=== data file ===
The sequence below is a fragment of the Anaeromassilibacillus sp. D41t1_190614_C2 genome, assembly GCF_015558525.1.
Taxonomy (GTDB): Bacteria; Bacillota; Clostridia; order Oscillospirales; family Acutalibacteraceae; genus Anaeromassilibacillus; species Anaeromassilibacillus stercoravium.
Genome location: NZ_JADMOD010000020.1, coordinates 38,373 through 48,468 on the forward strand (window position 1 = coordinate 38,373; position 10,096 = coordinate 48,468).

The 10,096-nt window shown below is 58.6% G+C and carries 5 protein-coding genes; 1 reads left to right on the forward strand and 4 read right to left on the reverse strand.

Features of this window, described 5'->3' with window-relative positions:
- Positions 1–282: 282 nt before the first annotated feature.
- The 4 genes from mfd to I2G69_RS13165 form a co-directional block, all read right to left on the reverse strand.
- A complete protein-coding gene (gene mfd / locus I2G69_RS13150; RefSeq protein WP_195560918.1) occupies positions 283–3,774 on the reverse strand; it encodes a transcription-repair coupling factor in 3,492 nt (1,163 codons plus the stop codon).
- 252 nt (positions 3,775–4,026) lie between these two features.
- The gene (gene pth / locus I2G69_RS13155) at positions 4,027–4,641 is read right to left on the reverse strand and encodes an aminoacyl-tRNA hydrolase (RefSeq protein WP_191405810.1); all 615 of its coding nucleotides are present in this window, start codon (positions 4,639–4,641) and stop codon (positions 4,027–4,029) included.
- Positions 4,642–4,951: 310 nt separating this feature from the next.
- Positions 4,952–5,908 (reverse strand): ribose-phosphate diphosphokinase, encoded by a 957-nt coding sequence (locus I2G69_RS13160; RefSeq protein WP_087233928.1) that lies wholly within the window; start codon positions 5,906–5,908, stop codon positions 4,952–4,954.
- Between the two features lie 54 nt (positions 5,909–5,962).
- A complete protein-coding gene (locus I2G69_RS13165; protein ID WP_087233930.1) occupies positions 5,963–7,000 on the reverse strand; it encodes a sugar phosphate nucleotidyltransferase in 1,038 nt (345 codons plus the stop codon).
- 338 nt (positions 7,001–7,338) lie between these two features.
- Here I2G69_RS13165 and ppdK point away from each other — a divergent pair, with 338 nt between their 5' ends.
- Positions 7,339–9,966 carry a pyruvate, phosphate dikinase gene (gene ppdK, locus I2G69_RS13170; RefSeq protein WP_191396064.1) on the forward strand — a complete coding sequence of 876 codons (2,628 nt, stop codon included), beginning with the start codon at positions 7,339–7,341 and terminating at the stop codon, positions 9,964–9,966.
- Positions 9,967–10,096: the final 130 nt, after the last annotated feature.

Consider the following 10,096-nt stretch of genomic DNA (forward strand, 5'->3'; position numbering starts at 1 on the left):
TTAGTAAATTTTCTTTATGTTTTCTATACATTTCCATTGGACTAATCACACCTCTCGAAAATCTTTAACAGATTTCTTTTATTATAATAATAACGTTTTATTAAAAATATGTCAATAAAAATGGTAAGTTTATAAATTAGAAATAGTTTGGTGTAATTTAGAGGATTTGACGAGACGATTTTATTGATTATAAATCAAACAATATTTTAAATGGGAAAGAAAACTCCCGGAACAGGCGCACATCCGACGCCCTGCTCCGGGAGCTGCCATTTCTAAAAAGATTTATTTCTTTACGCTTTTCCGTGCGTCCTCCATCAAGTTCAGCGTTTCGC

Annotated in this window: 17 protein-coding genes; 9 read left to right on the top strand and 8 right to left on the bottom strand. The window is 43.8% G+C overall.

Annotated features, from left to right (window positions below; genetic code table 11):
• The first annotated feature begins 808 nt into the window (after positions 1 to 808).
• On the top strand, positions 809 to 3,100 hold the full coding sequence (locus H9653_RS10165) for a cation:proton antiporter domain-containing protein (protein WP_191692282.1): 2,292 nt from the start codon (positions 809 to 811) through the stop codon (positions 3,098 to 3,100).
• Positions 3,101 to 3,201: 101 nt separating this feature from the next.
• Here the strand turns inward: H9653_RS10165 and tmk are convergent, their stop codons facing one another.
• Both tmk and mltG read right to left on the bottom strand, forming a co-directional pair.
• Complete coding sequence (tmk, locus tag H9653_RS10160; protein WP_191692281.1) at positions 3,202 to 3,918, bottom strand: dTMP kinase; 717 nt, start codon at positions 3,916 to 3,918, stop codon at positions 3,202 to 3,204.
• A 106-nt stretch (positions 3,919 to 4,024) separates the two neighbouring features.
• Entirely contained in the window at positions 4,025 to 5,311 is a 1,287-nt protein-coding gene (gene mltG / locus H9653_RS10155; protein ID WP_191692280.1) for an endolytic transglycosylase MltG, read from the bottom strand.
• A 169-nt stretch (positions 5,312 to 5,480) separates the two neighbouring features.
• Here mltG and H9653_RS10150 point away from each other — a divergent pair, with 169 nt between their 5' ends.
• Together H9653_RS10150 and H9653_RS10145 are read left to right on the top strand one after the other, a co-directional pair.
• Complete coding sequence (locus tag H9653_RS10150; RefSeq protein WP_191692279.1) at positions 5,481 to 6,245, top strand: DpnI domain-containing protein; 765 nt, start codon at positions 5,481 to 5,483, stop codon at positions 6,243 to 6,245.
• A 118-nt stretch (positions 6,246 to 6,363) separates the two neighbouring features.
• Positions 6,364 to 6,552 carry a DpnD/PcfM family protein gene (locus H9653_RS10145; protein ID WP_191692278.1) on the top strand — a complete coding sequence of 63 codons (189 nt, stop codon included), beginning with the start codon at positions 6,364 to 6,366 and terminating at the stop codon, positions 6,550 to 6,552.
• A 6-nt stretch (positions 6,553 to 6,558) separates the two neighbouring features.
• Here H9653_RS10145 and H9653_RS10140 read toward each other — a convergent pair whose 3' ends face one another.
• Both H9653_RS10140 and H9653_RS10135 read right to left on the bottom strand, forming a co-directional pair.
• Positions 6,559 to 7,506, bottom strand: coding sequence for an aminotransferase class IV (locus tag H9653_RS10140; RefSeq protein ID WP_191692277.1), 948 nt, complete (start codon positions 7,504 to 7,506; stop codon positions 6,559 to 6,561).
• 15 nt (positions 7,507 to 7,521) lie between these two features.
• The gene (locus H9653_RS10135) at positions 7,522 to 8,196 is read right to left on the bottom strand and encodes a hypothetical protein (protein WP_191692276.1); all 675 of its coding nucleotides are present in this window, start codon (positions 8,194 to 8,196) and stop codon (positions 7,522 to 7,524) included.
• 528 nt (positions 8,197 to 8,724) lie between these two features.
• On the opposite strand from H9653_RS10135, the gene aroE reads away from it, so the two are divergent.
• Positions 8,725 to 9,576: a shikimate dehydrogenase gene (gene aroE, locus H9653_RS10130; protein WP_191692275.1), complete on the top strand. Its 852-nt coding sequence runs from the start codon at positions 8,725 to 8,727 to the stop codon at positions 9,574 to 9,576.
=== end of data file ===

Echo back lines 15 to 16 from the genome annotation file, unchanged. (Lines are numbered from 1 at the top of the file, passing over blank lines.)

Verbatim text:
- 338 nt (positions 7,001–7,338) lie between these two features.
- Here I2G69_RS13165 and ppdK point away from each other — a divergent pair, with 338 nt between their 5' ends.